Human Rights Start at Home

MHR team submits findings on police surveillance to the UN’s highest human rights body
Protesters walking down street

A team of Master of Human Rights students has submitted their research on the harassment and surveillance of anti-police brutality activists in the Twin Cities to the United Nations Office of the High Commissioner for Human Rights (OHCHR). The research, which includes interviews with three local human rights defenders working against police brutality and systemic racism, will inform OHCHR’s upcoming report on racially discriminatory practices in law enforcement and human rights violations against persons of African descent. The submission can be viewed online and will soon be published to the OHCHR website.

The team, led by Angela Rose Myers (‘23), conducted its work as part of retiring Human Rights Program Director Barbara Frey’s Human Rights Advocacy course. “We are grateful to have conducted this research with community and institutional support,” Myers told the Human Rights Program. Myers, president of the Minneapolis NAACP from 2020 to 2021, says she wanted to use the opportunity to expose the full extent of police misconduct in Minnesota and work toward policy solutions that better protect human rights.

The team's findings

The team found that harassment and surveillance of anti-police brutality human rights defenders takes place both within and outside of protest settings, even though stakeholders have focused much of their attention on violations in the context of demonstrations. The activists they interviewed report that law-abiding members of their communities have been followed, surveilled, pulled over, cited, detained, and even had their homes raided by officers who sought to punish and deter them from participating in human rights activism. Toshira Garraway, founder of Families Supporting Families Against Police Violence, told the researchers that she and her loved ones had personally been followed by a St. Paul police officer following the suspected police killing of her fiancé Justin Teigen in 2009.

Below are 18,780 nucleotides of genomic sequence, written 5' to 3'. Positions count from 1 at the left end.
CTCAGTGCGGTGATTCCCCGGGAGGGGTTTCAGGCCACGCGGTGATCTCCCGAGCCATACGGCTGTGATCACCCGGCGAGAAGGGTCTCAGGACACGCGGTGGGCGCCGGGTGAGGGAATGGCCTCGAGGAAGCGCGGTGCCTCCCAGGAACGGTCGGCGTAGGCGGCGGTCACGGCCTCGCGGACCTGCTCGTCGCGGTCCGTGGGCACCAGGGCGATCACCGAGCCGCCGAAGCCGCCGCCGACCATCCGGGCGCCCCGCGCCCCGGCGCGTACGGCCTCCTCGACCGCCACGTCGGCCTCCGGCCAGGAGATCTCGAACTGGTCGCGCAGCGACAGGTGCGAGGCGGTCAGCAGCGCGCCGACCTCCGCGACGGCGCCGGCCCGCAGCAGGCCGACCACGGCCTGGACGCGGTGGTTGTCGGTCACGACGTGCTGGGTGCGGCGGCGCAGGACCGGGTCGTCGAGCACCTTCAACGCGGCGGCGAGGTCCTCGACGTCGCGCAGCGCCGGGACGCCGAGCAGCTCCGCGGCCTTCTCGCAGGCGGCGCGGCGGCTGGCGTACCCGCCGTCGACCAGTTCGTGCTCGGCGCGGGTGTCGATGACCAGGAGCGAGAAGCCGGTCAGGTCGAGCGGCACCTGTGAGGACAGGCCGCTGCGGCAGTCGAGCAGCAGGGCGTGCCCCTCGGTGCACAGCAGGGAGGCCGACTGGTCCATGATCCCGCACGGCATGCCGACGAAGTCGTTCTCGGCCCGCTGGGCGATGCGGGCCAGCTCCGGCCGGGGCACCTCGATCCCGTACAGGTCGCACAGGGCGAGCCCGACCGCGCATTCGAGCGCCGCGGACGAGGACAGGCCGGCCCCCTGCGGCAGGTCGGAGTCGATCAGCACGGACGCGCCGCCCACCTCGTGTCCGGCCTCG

The researchers conclude that the practices they document are systematic and perpetuated by a culture of impunity in the Minneapolis Police Department (MPD). “The misconduct and harassment by MPD has been anything but isolated,” wrote Socorro Topete (‘23), another researcher who contributed to the submission. “The violence, harassment, and surveillance that MPD has taken part in has imprinted on this city.” An analysis of department records following the murder of George Floyd in May 2020 found that just 2.6% of complaints against Minneapolis police officers result in any form of disciplinary action.

OHCHR will publish the students’ submission alongside its second annual report on systemic racism in law enforcement later this year. The UN Human Rights Council requested the report in July 2021 to follow up on OHCHR's agenda for transformative change and racial justice in law enforcement. Then-MHR students Ta’Mara Hill (‘21) and Nkuli Shongwe (‘21) contributed to the OHCHR agenda with a memo describing their research on protection networks for the Black liberation movement.

The students’ submission comes shortly after the Minnesota Department of Human Rights (MDHR) concluded its investigation into racial discrimination by the city of Minneapolis and MPD. In a report this April, MDHR documented a litany of abuses including what it describes as “significant racial disparities” in the use of force, traffic stops, searches, citations, and arrests by MPD officers, as well as surveillance and harassment of law-abiding Black organizers on social media without department supervision.

MDHR concludes that the city and department engaged in an unlawful pattern of race discrimination in violation of the Minnesota Human Rights Act. It is now in the process of negotiating a consent decree with the City of Minneapolis, which would bind the city to make specific and timely changes to its policing practices or face legal sanctions. Minnesota Human Rights Commissioner Rebecca Lucero has called the move unprecedented.

Myers expresses cautious optimism at the investigation and consent decree. “The MDHR findings further validated our research,” she says. “[W]e are hopeful that the City of Minneapolis reviews retaliatory police practices and puts structures in place to protect the human and civil rights of Minneapolis residents.”

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